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Crucified Before the Foundation of the World

"Crucified before the foundation of the world." What does that mean? How could that even happen? Historians and archaeologists ta...

Saturday, January 22, 2011

Jonah-Prophet to Nineveh

Jonah was called by God to go to Nineveh and preach, but he did not want to go to Nineveh.  He ran from God by taking a ship that was headed to Tarshish, opposite direction from Nineveh.  Nineveh was the capitol of an enemy nation.  He hoped God would destroy them.  Yeah!!!

But he found he could not run from the presence of God.  I've tried that too.  Did it work for you?  It didn't for me.  God is persistent.  In Jonah's case the consequence was dramatic.  Mine is usually just embarrassing.  Sometimes I have missed opportunities that I seriously regretted, and other times I was just sad. 

In the belly of the fish or whale or whatever it was that rescued him from death in the depths of the sea, Jonah became serious and repentant with God.  He knew that Salvation comes from the Lord.  He shouted it for the fish, or whale,  to hear.

After the whale, O K so I called it a whale, vomited him onto dry land, he went into the city of Nineveh.  Nineveh was a huge city with a 120,000 people.  That doesn't sound so big now, but then it was.  They needed all the same facilities we have in cities today-- streets, water, homes, businesses, and food.  And compared to our resources, they were primitive.  

Jonah preached repentance from the great sins present in their culture.  Immediately the people were convicted and began to repent.  The word of Jonah even reached the King and his court.  The King also repented.  What would it take for our leaders and those who are powerful in society to begin to repent?  If our people repented would the leaders follow?  Or are we so blinded by power or prestige or influence that we have lost the ability to choose?

Of course, Jonah was preaching in the grip of a powerful spirit.  He had an experience that spurred him to action.  Our preachers go to meetings and juggle committees and try to please the people.  Jonah had given up pleasing anybody but God by the time he got to Nineveh.  He wanted to preach righteousness and get it over with.  He did!  They repented!  Praise God!

But Jonah had a pity party.  "I knew you were merciful and wouldn't destroy them.  I knew you would be compassionate.  I've gone through all this for nothing.  I thought I was going to die in the ocean, much less what I thought in the belly of that fish.  And it was all for nothing."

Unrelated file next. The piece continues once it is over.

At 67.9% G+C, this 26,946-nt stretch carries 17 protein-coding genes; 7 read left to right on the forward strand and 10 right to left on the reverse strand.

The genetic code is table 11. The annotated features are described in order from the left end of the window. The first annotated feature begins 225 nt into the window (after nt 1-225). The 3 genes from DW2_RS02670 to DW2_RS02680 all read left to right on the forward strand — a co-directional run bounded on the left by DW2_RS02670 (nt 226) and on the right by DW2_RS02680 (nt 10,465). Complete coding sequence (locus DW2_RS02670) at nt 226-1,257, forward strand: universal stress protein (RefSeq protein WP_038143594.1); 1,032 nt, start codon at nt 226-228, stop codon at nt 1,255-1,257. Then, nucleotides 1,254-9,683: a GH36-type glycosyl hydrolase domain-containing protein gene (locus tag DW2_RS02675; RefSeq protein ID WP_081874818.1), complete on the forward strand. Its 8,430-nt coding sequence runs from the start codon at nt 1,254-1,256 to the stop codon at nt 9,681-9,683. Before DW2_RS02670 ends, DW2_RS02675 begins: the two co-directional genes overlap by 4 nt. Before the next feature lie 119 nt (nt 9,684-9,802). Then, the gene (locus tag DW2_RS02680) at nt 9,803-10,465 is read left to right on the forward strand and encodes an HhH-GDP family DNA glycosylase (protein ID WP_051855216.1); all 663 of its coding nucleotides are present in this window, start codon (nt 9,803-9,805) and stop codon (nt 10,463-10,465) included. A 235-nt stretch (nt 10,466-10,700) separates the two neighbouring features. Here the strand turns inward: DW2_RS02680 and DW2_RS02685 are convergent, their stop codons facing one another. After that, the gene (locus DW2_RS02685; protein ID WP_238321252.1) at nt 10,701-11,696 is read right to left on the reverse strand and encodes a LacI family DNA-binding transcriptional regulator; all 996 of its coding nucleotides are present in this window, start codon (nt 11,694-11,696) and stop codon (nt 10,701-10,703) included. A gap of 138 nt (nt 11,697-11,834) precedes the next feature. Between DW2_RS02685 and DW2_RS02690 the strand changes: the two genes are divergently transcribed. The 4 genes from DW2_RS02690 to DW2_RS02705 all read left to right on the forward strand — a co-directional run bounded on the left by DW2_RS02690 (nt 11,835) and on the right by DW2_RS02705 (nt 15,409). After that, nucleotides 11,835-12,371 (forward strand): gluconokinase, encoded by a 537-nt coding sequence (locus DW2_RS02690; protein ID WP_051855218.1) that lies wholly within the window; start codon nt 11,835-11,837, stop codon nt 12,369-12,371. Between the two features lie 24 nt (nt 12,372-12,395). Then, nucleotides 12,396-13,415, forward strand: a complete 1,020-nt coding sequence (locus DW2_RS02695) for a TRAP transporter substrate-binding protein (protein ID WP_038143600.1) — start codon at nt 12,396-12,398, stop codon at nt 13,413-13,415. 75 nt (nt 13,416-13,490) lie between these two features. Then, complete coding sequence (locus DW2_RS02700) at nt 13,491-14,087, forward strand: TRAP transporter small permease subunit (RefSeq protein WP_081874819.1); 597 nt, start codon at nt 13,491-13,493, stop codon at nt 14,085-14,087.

It wasn't for nothing though.  Without Jonah, there would have been no repentance or revival.  They would not have been convicted of their sins and the destruction would have come.  Jonah needed to understand that.  He needed to know he was the agent of God's action, and the courier that carried his word.  When have you been important in God's plan?  When did you facilitate God's forgiveness?  What is he calling you to do on his behalf today?

For more information about Jonah click here or read the story in the Bible.

Monday, January 17, 2011

Introduction to the Minor Prophets

I have been interested in the writings produced by the group of men called the Minor Prophets for a long time.   I have a blog now that I can vent and expound about things that interest me, so the Minor Prophets is my new venture for 2011.  I invite you to read with me and see what nuggets of wisdom may be hidden in these often neglected books.

First I want to define this category of books found in the Old Testament.  I thought the Old Testament was about the same for Jews as it was for Christians, but no, there are many differences.  The first five books of the Old Testament are called the Torah by Jews.  The word Torah means instruction and has come to mean the Law or even the whole Old Testament. 

There are two other categories of books the Jews recognized:  the  Prophets and the Writings.  Christians divide them as the Books of the Law, the Books of History, the Books of Wisdom or Poetry, and the Books of Prophesy.

It seems I am beginning at the end.  Maybe I can work my way back to the others.  When I discuss prophets, I remember that the prophet who met Jesus on the Mount of Transfiguration was not a writing prophet.  I would like to explore a little about the ministry of the non-writing prophets too.  The prophet who met Jesus on the Mount of Transfiguration was Elijah.  His story is recounted in I Kings, but he is not the first prophet of the Bible. 

Maybe we should include Moses as a prophet:  He certainly fulfilled the role.  He heard from God and spoke His truth to the Children of Israel.  He really falls in a class by himself.  He led the people for 40 years in the desert.  He was never in Israel at all.